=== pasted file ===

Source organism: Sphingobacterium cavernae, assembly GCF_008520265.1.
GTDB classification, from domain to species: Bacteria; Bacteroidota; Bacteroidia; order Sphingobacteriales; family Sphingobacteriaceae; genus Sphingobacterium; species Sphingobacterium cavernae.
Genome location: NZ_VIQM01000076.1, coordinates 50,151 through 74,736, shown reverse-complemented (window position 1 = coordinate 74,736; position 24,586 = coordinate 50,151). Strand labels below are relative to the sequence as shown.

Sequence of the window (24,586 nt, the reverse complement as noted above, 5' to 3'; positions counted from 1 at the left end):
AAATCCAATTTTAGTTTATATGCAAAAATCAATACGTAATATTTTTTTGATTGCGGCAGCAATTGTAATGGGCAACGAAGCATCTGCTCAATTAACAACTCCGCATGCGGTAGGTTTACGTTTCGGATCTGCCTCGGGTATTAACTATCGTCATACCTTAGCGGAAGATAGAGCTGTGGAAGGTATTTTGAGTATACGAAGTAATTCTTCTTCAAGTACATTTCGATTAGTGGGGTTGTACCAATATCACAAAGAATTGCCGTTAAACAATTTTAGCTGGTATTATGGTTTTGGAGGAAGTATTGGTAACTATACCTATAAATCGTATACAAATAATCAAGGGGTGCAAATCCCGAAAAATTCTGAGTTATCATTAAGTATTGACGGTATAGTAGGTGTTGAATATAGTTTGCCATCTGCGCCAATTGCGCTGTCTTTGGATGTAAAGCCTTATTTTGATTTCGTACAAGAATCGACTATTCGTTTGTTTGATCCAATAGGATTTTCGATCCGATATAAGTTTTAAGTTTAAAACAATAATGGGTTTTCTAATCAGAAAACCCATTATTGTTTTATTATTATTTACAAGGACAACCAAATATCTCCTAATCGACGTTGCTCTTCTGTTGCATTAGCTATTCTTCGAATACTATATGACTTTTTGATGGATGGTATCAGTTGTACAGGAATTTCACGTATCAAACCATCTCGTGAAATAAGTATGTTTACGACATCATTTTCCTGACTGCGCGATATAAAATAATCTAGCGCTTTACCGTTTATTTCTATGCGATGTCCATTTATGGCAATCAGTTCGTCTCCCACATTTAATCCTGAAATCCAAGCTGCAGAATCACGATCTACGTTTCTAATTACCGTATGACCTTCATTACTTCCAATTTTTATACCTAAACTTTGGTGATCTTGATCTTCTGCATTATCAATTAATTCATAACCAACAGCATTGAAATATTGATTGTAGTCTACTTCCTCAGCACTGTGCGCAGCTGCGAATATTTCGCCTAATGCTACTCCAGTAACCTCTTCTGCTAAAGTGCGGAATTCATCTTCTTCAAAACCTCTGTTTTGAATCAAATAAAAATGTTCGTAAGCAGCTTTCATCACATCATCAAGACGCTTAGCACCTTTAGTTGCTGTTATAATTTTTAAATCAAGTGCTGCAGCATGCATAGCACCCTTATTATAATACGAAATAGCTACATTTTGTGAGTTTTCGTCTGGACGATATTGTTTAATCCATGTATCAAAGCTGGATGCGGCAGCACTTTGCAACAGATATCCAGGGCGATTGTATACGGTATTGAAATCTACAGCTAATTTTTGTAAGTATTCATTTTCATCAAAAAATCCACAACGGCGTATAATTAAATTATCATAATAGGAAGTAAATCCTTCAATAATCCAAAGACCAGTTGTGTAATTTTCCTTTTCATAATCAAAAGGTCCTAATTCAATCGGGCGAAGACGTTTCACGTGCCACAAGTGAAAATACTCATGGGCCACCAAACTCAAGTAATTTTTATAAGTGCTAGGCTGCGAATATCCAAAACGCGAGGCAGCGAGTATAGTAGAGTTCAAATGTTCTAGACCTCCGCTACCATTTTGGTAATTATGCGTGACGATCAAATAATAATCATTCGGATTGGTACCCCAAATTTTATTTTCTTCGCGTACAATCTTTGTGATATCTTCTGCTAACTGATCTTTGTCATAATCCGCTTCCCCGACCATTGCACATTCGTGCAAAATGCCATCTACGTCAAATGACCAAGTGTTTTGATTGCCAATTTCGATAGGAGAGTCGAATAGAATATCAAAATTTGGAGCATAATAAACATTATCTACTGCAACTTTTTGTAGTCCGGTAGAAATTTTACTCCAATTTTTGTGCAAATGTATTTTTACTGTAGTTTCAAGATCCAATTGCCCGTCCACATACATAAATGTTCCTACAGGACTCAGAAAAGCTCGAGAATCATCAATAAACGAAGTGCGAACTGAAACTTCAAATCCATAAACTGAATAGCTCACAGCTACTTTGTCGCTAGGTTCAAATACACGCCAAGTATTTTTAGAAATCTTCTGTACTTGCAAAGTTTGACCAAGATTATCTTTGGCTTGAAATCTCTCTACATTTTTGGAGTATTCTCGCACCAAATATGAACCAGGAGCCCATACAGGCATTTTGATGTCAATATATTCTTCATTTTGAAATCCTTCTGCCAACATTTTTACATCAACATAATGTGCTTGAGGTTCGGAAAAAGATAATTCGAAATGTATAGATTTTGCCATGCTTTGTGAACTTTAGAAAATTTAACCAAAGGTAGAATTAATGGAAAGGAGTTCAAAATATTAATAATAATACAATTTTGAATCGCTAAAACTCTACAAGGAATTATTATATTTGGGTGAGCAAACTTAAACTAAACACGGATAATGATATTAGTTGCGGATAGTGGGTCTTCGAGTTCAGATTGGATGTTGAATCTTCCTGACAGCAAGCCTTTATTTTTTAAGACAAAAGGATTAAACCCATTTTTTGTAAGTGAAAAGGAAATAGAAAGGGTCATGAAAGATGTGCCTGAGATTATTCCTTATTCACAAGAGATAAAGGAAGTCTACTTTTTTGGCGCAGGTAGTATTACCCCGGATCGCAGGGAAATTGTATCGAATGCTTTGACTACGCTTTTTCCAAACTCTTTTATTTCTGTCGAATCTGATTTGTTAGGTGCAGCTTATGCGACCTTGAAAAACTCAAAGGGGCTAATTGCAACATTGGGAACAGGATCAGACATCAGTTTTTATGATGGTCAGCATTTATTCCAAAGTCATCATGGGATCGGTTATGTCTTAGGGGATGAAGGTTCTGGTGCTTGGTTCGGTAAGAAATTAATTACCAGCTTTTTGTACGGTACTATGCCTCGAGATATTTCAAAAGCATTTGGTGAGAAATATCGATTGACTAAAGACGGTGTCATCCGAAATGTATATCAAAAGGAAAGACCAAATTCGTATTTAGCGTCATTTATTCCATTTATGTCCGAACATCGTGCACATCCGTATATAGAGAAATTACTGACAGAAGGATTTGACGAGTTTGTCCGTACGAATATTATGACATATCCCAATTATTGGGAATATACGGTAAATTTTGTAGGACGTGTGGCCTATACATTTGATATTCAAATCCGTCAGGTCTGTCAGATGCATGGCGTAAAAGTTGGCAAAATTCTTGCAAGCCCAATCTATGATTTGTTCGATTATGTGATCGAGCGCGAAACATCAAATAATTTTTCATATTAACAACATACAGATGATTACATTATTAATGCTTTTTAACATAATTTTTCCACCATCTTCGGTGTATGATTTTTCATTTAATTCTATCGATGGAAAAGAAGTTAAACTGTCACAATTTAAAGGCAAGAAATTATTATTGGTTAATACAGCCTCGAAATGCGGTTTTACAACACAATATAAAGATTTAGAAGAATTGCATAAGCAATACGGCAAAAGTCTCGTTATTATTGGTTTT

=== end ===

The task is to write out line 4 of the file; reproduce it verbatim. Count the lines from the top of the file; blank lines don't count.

Sequence of the window (24,586 nt, the reverse complement as noted above, 5' to 3'; positions counted from 1 at the left end):